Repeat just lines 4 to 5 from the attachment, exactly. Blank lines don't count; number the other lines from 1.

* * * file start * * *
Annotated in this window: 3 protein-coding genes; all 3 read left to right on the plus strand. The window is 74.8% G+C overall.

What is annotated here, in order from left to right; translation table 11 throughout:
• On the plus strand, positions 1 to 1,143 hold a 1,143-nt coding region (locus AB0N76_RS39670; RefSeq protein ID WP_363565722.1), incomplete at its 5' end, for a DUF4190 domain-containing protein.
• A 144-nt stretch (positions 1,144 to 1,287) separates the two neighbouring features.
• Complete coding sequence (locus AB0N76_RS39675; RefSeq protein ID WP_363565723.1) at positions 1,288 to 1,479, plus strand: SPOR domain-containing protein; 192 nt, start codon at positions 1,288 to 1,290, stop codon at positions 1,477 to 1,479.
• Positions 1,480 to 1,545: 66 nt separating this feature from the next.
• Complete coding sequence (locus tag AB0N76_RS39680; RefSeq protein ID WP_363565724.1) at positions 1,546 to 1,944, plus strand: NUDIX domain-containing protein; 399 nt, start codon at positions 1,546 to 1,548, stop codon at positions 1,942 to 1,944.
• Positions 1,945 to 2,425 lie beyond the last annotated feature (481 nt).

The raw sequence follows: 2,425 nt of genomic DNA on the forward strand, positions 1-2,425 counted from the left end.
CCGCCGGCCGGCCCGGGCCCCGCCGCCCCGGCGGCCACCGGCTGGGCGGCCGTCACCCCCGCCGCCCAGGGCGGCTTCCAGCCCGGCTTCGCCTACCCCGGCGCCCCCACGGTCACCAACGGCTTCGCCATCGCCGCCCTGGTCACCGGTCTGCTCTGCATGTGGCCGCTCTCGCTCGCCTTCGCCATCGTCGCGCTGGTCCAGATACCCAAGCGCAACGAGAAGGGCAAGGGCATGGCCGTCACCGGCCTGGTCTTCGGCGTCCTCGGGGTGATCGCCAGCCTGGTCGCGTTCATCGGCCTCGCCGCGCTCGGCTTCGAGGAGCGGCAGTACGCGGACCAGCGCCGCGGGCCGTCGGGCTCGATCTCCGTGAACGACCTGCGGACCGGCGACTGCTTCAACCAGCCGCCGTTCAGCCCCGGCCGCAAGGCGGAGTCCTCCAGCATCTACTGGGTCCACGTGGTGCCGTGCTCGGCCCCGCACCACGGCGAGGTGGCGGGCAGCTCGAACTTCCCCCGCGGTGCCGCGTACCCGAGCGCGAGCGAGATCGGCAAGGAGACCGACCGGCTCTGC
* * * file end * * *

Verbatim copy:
• A 144-nt stretch (positions 1,144 to 1,287) separates the two neighbouring features.
• Complete coding sequence (locus AB0N76_RS39675; RefSeq protein ID WP_363565723.1) at positions 1,288 to 1,479, plus strand: SPOR domain-containing protein; 192 nt, start codon at positions 1,288 to 1,290, stop codon at positions 1,477 to 1,479.